Engineered optical lenses designed for flyingTemples fit under helmets and headphones Lenses are double baked for scratch resistance

Disadvantages:  

Cost

[Courtesy: Flying Eyes Optics]

Flying Eyes Golden Eagle Sport

Best For: Wrap-around sunglasses

Size:

Frame width: 129 mmLens size: 59 mm x 32 mm

Lens Type: Single vision, lined bifocal, progressive bifocal

Replaceable Lens: Yes

Anti-Fog: No

Photochromic: No

Adjustable Nose Bridge: Yes

Special Features

Temples wrap around your head, not your earsShatterproof polycarbonate lensesPrescription compatible

Benefits: 

Designed to be comfortable with a helmet or headsetLightweight 

Disadvantages: 

Cost

Pricing: $410

READ MORE: Best Aviation Headset

[Courtesy: PilotsHQ]

Flying Eyes Cooper Aviator

Best For: Comfort

If you’re a pilot with a larger head, finding comfortable prescription sunglasses that fit under a headset can be tricky. According to Flying Eyes, its sunglasses are engineered with comfort in mind. The Cooper Aviators are lightweight and made of a material that is flexible and virtually unbreakable.

Size:

Frame width: 146 mmLens size: 60 mm x 51 mm, 14 mm bridge

Lens Type: Polycarbonate

Replaceable Lens: Yes

Anti-Fog: No

Photochromic: No

Adjustable Nose Bridge: No

Special Features:  

 Specially designed to be worn with a headset or helmet Ideal for those with medium- to large-size heads and faces

Benefits:

 Lightweight Temples wrap smoothly around your head

Disadvantages:  

Cost

Pricing: $229 – $249

[Courtesy: Amazon]

Randolph Chrome Classic Aviator

Best For: Durability

Randolph Chrome Classic Aviators protect your eyes while looking stylish. These sunglasses have been issued to U.S. military pilots since the late 1970s and come with a lifetime guarantee on the frames. They’re also designed to fit snugly under helmets and headsets.

Size:

Lens widths: 52 mm55 mm, and 58 mm

Lens Type: Non-polarized

Replaceable Lens: Yes

Anti-Fog: No

Photochromic: No

Adjustable Nose Bridge: Yes

Special Features:  

 Made by the supplier of U.S. military pilot aviator sunglasses Lifetime guarantee

Benefits: 

 100 percent UVA/UVB protection Anti-reflective coating to reduce light reflection

Disadvantages: 

 Cost

Why Aviator Sunglasses? 

When it comes to flying an airplane, your vision is your most important asset. A good pair of quality sunglasses—with prescription lenses, if needed—is an essential part of the gear needed by any pilot in the cockpit.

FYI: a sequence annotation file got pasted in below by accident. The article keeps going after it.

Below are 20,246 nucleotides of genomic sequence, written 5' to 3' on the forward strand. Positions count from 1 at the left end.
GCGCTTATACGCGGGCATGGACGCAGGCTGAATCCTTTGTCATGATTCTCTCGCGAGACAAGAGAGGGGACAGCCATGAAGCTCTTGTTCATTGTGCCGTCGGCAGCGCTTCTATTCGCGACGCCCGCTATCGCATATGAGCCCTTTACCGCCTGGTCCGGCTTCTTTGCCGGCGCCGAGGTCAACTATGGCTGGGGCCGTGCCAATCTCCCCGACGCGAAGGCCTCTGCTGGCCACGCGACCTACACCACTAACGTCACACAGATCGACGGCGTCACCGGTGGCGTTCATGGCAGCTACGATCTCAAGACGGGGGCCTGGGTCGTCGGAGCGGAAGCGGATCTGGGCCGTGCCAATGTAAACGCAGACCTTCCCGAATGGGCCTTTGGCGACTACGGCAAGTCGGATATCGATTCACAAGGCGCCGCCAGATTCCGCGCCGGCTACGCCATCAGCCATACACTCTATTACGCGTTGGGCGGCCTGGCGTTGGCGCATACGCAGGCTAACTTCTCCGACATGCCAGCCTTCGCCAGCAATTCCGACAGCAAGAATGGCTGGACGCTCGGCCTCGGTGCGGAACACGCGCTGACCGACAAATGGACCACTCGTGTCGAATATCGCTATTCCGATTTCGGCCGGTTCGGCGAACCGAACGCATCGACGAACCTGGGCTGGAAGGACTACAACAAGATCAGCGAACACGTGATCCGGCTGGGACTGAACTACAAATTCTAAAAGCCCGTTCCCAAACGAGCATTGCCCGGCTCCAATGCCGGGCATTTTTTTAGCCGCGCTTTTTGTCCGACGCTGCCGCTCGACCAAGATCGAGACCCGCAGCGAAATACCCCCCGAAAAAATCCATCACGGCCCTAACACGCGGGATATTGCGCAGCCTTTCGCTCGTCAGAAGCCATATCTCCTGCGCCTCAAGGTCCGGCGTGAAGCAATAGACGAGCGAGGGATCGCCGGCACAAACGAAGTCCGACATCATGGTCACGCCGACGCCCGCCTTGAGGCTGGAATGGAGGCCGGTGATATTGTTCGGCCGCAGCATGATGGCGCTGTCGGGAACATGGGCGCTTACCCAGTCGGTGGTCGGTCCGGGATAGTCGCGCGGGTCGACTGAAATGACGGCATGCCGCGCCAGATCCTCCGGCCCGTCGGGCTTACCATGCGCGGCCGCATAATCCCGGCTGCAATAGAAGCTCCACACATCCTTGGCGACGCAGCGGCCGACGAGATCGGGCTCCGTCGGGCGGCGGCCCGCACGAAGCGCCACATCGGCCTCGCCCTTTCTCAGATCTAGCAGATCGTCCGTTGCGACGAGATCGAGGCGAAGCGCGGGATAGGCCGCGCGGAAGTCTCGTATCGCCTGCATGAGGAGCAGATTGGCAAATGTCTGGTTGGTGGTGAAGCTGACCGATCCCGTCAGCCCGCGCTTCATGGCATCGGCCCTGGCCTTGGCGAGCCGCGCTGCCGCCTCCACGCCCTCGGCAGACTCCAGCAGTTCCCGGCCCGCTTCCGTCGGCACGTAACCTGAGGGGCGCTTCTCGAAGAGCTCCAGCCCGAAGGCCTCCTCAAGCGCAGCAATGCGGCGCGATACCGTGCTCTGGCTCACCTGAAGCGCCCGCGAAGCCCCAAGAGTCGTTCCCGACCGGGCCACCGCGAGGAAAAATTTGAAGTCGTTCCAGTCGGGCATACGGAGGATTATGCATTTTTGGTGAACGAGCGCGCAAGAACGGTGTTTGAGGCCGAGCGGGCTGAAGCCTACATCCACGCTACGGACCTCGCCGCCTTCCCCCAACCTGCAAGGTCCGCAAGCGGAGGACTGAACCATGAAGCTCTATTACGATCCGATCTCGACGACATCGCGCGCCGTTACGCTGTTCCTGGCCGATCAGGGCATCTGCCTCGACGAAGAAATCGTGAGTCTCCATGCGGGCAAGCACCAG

Fit

The fit and size of frames is an important detail when considering a pair of prescription aviator sunglasses. The frames must be functional, but shouldn’t interfere with your headset or helmet. Also, frames that have small lenses may let in too much light.

Prescription and Lens Type 

When choosing a pair of sunglasses to wear while flying, steer clear of polarized lenses, which can distort or interact with displays in the cockpit. 

Tint

Photochromic lenses that automatically darken when exposed to UV may have limited ability to transition to warm temperatures over 70 degrees. Tinted lenses, such as gray, gray-green, and brown, are all excellent choices when selecting sunglasses, according to the FAA. “Gray [neutral density filter] is recommended because it distorts color the least,” the agency said.

Why Aren’t Polarized Sunglasses Recommended for Pilots? 

Polarized sunglasses are not recommended for pilots because they can reduce or eliminate the visibility of aircraft instruments with anti-glare filters. Polarized lenses could also potentially interfere with visibility out of an aircraft windscreen, such as masking light sparkles from shiny material like other aircraft, which could lessen the time a pilot has to react.

The Sky’s The Limit

When it comes to choosing the best prescription aviator sunglasses, there are plenty of options in a range of prices that keep functionality while also staying stylish.

FAQ

What Sunglasses Can Pilots Wear?

Pilots should wear sunglasses that protect their vision and screen out between 70 to 85 percent of visible light.

What Color Lens Is Best for Pilots?

Tinted lenses, such as gray, gray-green, and brown are all popular choices for pilots. Gray is a neutral density filter and distorts color the least.

Are Gradient Lenses Good for Pilots?

While polarized lenses are off-limits for pilots, gradient tinted lenses offer additional sunlight and glare blocking in the upper area of the lens.